Madan Tamang, a prominent Gorkha leader critical of Gurung, was hacked to death in broad daylight in 2012. It is for Tamang’s political as also physical survival that he cannot eschew the demand for Gorkhaland.
Thus, a tell-tale seed of contradictions and a fresh spell of uncertainty have been effectively sown, with the Bengal administration winking at it. Bimal Gurung, entrenched in his various hideouts, had been planning revenge, leaking several audio and video messages in periodic intervals and cautioning people against `traitors’ and vowing to fight for Gorkhaland with all his might `through democratic means.’
The development was soon be followed by Gurung’s reported bid to stage a comeback, leading to a fierce encounter at Lepchabasti which left a young cop, Amitava Malik, dead and some of Gurung’s trusted aides injured.
The cache of arms recovered from the Lepchabasti hideout by police stunned the Nabanna, the state administrative headquarters, which has replaced the erstwhile Writer’s Building at the iconic BBD Bagh. AK 47 rifles, Insas rifles and automatic pistols and more than 1,000 rounds of cartridges besides IED materials.
The encounter, deadliest so far in the renewed stir for statehood, forced the other hill outfits like GNLF and Harka Bahadur Chetri’s Jan Andolan Party(JAP) to distance themselves from Gurung and there was almost a chorus that they would hardly love to see Darjeeling turning into another Kashmir. At this juncture, two developments have left Bengal flummoxed: the Centre’s sudden decision to withdraw forces from the hills and the remark of the BJP state president Dilip Ghosh. Ghosh rushed to throw in his weight behind ‘ousted. GJM chief’ Gurung and embarked on a veiled criticism of the encounter. “It’s difficult to ascertain who pulled the trigger first. But the operation continues with a definite pattern, with the state government is striving to establish its hegemony of the Trinamool Congress and its cohorts in the hills. That Ghosh will support Gurung is a fait accompli; as long as the deadlock continues, he and his party will be in demand in the volatile region.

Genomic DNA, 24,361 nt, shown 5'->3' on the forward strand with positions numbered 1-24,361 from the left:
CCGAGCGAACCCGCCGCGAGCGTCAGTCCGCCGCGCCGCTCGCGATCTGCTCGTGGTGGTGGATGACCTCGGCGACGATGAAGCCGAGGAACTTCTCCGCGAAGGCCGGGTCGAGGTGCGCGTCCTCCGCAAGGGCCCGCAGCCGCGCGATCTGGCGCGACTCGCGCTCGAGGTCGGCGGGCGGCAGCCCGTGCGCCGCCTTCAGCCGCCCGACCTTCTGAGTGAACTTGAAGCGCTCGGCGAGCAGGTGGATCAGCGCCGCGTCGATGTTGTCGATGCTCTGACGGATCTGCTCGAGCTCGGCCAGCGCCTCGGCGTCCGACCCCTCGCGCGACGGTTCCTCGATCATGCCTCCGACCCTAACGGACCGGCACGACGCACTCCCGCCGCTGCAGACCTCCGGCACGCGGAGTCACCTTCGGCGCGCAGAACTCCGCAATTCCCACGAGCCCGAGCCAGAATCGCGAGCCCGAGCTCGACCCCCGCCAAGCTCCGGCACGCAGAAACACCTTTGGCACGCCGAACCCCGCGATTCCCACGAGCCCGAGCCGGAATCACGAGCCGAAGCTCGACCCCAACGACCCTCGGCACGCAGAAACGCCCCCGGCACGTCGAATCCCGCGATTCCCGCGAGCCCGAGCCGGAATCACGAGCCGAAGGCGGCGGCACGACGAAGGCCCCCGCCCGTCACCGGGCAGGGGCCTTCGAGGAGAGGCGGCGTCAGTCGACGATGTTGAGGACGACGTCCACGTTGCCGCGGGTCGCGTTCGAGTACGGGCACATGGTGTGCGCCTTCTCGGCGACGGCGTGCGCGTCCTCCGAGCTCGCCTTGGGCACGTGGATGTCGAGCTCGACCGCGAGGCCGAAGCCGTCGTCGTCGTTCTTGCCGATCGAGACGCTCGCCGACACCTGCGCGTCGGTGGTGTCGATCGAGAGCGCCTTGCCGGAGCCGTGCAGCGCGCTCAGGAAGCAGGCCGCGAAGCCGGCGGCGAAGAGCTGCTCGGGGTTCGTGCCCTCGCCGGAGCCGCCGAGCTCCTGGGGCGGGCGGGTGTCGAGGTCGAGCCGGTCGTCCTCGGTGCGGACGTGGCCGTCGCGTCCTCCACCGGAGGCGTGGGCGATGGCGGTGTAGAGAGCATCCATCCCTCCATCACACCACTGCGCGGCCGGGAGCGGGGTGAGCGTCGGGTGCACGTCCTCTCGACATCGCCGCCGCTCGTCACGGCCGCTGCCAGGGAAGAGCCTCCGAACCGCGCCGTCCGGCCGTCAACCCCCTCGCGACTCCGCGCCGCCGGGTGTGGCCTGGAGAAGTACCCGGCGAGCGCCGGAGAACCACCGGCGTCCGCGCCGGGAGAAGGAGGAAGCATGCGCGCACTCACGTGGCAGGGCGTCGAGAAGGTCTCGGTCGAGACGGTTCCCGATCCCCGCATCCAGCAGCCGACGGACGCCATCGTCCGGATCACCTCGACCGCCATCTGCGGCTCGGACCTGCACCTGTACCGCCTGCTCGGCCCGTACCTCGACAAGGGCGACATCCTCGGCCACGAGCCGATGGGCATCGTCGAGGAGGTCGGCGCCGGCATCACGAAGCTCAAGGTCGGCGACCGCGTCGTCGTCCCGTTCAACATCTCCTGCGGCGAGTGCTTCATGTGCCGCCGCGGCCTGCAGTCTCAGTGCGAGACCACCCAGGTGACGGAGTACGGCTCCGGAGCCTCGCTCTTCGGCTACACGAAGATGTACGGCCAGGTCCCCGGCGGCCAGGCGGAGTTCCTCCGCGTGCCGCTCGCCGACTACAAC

This is a typical `Dog’s tail syndrome’ of the political parties in India. Whenever they are in the opposition, the only mantra is to oppose; oppose first, and forget the country. The tail can’t be made straight for the sake of the nation and national interest.True, the Gorkhas have traditionally supported the BJP and the party has sincerely reciprocated through various gestures. Ironically, neither Ghosh nor his party at the state or the central level supports Gorkhaland. Neither does the Mamata Banerjee-led Trinamool Congress government in West Bengal.
Then where is the conflict ?
If Mamata Banerjee hurls jibes at the BJP for stoking unrest in the region by pandering to Gorkhaland fire, she cannot rather afford to shake off her responsibility for sowing the seeds of the present edition of the crisis. It was her government which suddenly decided in June to make Bengali compulsory in the state-run and state-aided schools; precisely, it lit the spark as former GTA chairman Bimal Gurung, immensely popular then, was exactly lying in wait for an opportunity like this to fan the regional passion.
Secondly, when the hill people’s patience had almost hit its nadir following a prolonged 104 day- indefinite shutdown, Mamata Banerjee decided to appoint the GJM rebel Binay Tamang as the head of an administrative board to run the GTA. This move caused quite a resentment, triggering alienation of a large section of the Gorkhas, a nebulous and sociologically and historically undefined political banter.
The only saving grace for Banerjee was the decision of the Calcutta High Court which stalled the Centre’s decision for troops withdrawal. Unfortunately, it was left to the judiciary to restore the rule of law when people look up to the executive to do the job. Already, it is still fresh in the memory of the hill people how parties in the plains and the hills have played the Gorkhaland card for self-aggrandizement.